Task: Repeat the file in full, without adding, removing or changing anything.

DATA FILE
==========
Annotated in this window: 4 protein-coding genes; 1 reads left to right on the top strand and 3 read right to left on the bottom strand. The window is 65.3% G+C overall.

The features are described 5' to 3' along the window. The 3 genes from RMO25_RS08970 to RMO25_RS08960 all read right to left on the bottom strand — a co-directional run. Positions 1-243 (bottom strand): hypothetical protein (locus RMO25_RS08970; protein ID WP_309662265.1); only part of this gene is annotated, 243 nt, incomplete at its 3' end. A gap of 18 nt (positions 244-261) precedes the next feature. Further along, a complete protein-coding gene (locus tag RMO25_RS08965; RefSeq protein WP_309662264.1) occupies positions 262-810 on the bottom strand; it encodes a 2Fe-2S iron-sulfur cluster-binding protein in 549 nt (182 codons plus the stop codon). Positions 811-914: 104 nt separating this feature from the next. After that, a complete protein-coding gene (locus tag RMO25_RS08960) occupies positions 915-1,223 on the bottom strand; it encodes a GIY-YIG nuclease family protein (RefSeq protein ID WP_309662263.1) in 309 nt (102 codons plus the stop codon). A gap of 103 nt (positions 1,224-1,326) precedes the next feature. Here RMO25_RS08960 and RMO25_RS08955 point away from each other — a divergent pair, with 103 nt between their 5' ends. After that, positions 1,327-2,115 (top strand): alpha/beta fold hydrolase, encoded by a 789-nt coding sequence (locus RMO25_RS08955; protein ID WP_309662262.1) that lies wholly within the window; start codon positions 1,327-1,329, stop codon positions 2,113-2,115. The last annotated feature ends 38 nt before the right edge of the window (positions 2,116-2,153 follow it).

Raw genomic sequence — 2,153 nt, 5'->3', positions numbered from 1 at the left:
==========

Annotated in this window: 4 protein-coding genes; 1 reads left to right on the top strand and 3 read right to left on the bottom strand. The window is 65.3% G+C overall.

The features are described 5' to 3' along the window. The 3 genes from RMO25_RS08970 to RMO25_RS08960 all read right to left on the bottom strand — a co-directional run. Positions 1-243 (bottom strand): hypothetical protein (locus RMO25_RS08970; protein ID WP_309662265.1); only part of this gene is annotated, 243 nt, incomplete at its 3' end. A gap of 18 nt (positions 244-261) precedes the next feature. Further along, a complete protein-coding gene (locus tag RMO25_RS08965; RefSeq protein WP_309662264.1) occupies positions 262-810 on the bottom strand; it encodes a 2Fe-2S iron-sulfur cluster-binding protein in 549 nt (182 codons plus the stop codon). Positions 811-914: 104 nt separating this feature from the next. After that, a complete protein-coding gene (locus tag RMO25_RS08960) occupies positions 915-1,223 on the bottom strand; it encodes a GIY-YIG nuclease family protein (RefSeq protein ID WP_309662263.1) in 309 nt (102 codons plus the stop codon). A gap of 103 nt (positions 1,224-1,326) precedes the next feature. Here RMO25_RS08960 and RMO25_RS08955 point away from each other — a divergent pair, with 103 nt between their 5' ends. After that, positions 1,327-2,115 (top strand): alpha/beta fold hydrolase, encoded by a 789-nt coding sequence (locus RMO25_RS08955; protein ID WP_309662262.1) that lies wholly within the window; start codon positions 1,327-1,329, stop codon positions 2,113-2,115. The last annotated feature ends 38 nt before the right edge of the window (positions 2,116-2,153 follow it).

Raw genomic sequence — 2,153 nt, 5'->3', positions numbered from 1 at the left: